More and more people from the bank have been coming the few miles from Canary Wharf to the East End to get involved. “This is interesting because it’s changed in the last year and a half,” Krön explains. “Corporates have seen that there’s an opportunity here and we have to grab it. And that happens in more mature ecosystems. Initially the system is driven by passionate entrepreneurs who are going out and trying to get corporate clients and customers, but those clients are not in their world. But now so many corporates run accelerator programmes, innovation labs, and are finding different ways to work better with start-ups, because for many companies this is the new R&D function.”
Light and shade
Krön was born and raised in Umeå, a Swedish university town eight hours drive north of Stockholm. “We have pretty much darkness 24 hours a day in the winter time, but 24 hours light in the summer months, which is amazing.”
Learning to manage the contrasts of light and shade could have been good training to balance the different surroundings of seed companies and big business. Moving to London, a spell in retail at H&M followed (“so I didn’t leave Sweden completely”) and after travelling, Krön completed a UCL undergraduate degree, then a masters in technology entrepreneurship – the ideal tuition to bring into her current role.
It’s noted that a next-generation version of Krön might not have the same opportunities. “You can see Europe has really enabled people to move around and try different things. The experiences I had were invaluable to me and I don’t regret at all not starting to build my career immediately. It was interesting to come into university having made a very conscious choice of what I wanted to do and I was excited about studying and excited about technology. I also had experience in managing people - while my peers were more there to have fun and explore their first time out of home – and I’d done that already.”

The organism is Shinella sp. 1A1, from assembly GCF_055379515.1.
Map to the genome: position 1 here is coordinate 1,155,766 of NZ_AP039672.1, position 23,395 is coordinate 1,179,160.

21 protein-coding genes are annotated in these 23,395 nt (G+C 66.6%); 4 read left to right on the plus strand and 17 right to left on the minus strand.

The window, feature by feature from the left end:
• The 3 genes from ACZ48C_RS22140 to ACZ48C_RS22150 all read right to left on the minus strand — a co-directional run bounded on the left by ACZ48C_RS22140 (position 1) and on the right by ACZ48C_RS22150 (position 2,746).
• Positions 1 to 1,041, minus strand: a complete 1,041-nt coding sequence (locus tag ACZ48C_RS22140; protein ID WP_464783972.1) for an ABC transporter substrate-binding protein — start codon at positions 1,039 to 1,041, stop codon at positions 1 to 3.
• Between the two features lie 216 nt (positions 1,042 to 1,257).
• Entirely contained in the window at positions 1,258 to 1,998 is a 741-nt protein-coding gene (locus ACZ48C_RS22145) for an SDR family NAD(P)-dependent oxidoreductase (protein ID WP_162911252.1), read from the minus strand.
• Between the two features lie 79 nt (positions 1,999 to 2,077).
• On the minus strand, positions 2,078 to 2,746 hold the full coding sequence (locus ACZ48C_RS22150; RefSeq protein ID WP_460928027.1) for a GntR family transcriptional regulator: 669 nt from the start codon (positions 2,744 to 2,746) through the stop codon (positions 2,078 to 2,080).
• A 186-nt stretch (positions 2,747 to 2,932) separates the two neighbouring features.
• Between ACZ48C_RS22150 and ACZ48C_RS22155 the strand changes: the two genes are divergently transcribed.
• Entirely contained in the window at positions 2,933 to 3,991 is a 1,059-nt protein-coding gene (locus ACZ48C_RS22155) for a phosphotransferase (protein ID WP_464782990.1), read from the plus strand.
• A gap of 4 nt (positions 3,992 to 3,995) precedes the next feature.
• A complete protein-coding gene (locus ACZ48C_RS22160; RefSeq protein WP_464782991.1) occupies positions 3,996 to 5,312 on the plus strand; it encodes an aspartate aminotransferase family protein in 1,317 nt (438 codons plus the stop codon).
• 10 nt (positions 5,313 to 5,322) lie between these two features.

In Krön’s observation, London has been uniquely placed in fintech, with a range of “big topic” specialisms – AI, machine learning, blockchain, cybersecurity, payments – which she likens to “a tray of cookies”, because “you can ask me to choose one, but I can actually eat them all”. She adds: “What’s been so great is that there wasn’t that much here a few years ago. There were meetups, but not much. Now everything’s happening here.”
Part of that excitement is due to one of Krön’s other ‘hats’, as the founder of the London chapter of GeekGirl Meetup, a community for women working in tech, start-ups and design. “We showcase women who do awesome stuff, who control incredible projects across the tech industry. I think that’s a big achievement and I hear stories from people who come back to us and say going to a GeekGirl Meetup actually changed their life. They decided to take the leap and do their own start-up or decided to change career path and they got that confidence through meeting other women who were thinking the same thing.”
With one foot in tech and the other in finance, two worlds where the gender balance is notoriously poor, Krön remarks “I want to say there have been improvements, but I’ll say there’s some way to go. There are a lot of strong women within fintech, but when you go to fintech events, it’s still mainly men.”
Magdalena Krön, with her presence and her actions, is helping to change this and she’s loving the process: “Put a Barclays colleague in a room with a start-up that they’ve never spoken to before, and they come out and say ‘Oh wow. I did not know that you could have such passion for what you do.’” They come out of the room more passionate and more … curious. And curiosity is the beginning of developing a true innovation mindset.”